It was only last month when giants of the book world Penguin and Random House confirmed that they were merging their publishing efforts, forming a very large entity. During the negotiations, News Corp. was very interested in purchasing Penguin, or joining with Random House, but negotiations fell through.
This month, News Corp. are trying to purchase Simon and Schuster, the large publishing company currently owned by CBS. News Corp. already own Harper Collins Publishers Ltd and would be looking to merge the two companies to form an entity similar to the Penguin and Random House initiative.
All of this has significant impacts on the ebook reader market and is in many ways a direct result of the increase in popularity of digital books. What used to be known as the “big six” English language publishers has already decreased to the big three, namely Simon and Schuster, Random House and Penguin and Harper Collins. It seems likely to soon be the “big two” or even “big one” if News Corp. get their way.
Publishing houses need to combine and solidify their efforts in order to have any power or influence over major retailers such as Amazon and Barnes and Noble who are increasingly making bigger profits with digital content. Amazon also makes significant income from its Createspace self-publishing initiative, so even independent writers wanting to publish a physical book are no longer reliant on a major publisher to get their work out there for people to purchase and read.
Many people do not realize exactly how come many of the physical books published are owned by such a small amount of companies; because the companies themselves have many smaller “imprints”, which are names given to attribute a certain type of book to a small company actually owned by a larger one. For example, Harper Collins owns Avon, Broadside, Ecco, Grafton, William Morrow, Voyager, Walden and several other imprints, including of course, both Harper and Collins.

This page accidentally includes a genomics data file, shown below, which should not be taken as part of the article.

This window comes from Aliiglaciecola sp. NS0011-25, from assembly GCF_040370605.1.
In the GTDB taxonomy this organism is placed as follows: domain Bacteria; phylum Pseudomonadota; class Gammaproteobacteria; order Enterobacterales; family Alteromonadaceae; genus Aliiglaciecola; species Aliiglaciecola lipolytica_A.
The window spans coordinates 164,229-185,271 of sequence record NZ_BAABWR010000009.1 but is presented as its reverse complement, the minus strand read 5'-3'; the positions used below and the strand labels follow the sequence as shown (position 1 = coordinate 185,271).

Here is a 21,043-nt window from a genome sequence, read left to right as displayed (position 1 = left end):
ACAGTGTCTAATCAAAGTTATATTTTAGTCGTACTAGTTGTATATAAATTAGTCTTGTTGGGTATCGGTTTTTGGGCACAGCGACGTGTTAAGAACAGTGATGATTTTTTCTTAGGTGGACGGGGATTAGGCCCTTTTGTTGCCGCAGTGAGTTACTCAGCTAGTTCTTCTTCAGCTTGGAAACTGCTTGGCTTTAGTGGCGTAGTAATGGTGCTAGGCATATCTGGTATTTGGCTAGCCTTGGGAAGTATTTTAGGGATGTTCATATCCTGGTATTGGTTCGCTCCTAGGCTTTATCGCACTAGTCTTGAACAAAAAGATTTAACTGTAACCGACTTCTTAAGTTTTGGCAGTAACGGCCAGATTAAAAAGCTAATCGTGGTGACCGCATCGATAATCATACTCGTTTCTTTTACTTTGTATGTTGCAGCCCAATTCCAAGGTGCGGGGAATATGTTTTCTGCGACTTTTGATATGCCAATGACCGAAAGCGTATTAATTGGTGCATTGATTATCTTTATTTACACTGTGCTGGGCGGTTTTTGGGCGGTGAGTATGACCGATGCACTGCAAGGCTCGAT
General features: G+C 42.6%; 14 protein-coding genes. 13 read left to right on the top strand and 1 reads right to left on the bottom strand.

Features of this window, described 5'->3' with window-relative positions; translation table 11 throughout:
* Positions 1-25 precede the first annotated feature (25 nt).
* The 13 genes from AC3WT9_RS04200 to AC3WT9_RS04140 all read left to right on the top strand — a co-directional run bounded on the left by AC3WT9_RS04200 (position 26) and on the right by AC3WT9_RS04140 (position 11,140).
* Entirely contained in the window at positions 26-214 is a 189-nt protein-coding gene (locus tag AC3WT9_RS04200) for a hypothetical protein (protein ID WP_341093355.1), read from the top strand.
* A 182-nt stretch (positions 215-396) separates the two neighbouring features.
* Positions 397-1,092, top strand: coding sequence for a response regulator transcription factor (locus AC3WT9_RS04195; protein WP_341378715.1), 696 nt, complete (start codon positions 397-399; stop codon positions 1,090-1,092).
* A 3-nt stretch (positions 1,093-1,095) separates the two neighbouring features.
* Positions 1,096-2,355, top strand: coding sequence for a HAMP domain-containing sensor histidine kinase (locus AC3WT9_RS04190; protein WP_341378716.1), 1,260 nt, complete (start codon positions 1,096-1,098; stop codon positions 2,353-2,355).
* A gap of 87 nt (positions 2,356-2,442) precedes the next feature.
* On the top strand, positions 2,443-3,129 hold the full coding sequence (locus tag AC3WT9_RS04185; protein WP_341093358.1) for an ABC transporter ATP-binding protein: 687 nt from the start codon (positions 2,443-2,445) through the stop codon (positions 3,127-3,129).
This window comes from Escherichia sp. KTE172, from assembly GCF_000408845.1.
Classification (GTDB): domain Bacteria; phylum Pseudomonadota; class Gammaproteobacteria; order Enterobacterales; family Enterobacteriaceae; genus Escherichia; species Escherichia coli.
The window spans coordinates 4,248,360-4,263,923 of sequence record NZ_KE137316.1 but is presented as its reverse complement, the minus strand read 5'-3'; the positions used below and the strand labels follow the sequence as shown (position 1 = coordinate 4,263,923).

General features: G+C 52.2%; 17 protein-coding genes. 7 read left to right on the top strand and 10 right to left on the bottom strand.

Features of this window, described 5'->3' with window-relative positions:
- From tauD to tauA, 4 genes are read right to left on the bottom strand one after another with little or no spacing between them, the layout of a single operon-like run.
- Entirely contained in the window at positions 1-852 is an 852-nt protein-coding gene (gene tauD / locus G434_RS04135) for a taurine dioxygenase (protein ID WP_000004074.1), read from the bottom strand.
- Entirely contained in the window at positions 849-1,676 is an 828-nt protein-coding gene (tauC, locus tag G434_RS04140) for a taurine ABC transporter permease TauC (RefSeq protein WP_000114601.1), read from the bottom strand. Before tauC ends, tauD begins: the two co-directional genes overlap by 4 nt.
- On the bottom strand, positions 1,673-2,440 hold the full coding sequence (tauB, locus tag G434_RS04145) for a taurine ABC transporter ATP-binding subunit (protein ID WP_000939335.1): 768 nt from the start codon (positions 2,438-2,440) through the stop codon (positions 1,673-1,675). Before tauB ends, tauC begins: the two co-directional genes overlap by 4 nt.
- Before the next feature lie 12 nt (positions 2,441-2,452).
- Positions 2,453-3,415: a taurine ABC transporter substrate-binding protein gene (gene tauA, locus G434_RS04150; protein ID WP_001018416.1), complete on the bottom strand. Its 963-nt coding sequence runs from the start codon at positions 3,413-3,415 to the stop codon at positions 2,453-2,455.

One of the major selling points of the Kindle, Nook and Kobo shops are their increasing number of exclusive books not available through major publishers. Trust from the general public in larger corporations has been tarnished recently, especially with the many scandals surrounding News Corp. and people expressing distaste for exactly how much of the mainstream media is controlled by the company.
Many people are moving to independent publishers and original content and that is only likely to increase as the large publishers all join to become even larger, and as the number of highly successful independent digital books spreading through word of mouth continue to grow.
Of course there shall always be a place for large companies who publish and market books, but it is still likely that the digital retailers will hold more and more of the cards in their favour and the influence through price fixing and negotiations of large publishers will all but vanish. The plus side of this is that for the consumer, digital books should either go down in price, or at the very least, the actual authors of the book shall start to receive a lot higher rate of commission than the publishers, which shall in turn allow more original books to be written.